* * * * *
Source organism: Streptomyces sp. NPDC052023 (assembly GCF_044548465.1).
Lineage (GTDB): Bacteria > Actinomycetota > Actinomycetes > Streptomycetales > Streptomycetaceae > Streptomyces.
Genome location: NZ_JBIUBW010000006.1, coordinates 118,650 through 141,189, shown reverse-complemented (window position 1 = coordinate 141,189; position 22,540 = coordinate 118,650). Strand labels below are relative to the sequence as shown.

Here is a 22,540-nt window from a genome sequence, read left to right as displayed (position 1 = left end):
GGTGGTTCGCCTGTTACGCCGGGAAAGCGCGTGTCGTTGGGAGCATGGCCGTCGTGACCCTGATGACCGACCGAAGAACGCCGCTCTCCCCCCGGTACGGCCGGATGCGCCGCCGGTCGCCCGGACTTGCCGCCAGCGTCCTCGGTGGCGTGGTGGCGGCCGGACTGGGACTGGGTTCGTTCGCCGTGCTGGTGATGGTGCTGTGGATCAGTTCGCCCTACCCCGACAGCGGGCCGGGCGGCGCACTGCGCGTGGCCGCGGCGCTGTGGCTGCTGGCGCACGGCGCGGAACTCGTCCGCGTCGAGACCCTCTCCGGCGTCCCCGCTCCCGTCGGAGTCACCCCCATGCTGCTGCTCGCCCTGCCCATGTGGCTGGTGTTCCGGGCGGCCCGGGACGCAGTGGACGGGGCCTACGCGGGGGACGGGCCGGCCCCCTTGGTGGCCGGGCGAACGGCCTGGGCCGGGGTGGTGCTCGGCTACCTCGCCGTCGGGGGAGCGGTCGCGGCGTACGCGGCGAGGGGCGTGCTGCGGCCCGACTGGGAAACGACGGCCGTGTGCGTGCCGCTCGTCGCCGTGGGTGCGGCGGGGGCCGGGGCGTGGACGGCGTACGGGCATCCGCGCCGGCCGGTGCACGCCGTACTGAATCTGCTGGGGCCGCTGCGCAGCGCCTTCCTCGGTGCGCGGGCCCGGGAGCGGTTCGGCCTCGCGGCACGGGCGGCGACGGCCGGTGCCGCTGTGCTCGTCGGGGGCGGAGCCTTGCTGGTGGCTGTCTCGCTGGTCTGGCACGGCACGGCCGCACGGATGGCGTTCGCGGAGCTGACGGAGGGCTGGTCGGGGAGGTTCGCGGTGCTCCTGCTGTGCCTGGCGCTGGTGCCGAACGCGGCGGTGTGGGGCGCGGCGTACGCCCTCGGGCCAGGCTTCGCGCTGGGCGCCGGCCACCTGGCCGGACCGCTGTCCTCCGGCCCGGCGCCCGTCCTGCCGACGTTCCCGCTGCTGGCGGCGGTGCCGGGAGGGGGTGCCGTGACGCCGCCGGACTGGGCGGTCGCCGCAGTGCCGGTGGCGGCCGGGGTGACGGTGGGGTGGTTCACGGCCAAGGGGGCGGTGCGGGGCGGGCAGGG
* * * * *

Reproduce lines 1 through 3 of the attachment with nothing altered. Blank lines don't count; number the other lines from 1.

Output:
Source organism: Streptomyces sp. NPDC052023 (assembly GCF_044548465.1).
Lineage (GTDB): Bacteria > Actinomycetota > Actinomycetes > Streptomycetales > Streptomycetaceae > Streptomyces.
Genome location: NZ_JBIUBW010000006.1, coordinates 118,650 through 141,189, shown reverse-complemented (window position 1 = coordinate 141,189; position 22,540 = coordinate 118,650). Strand labels below are relative to the sequence as shown.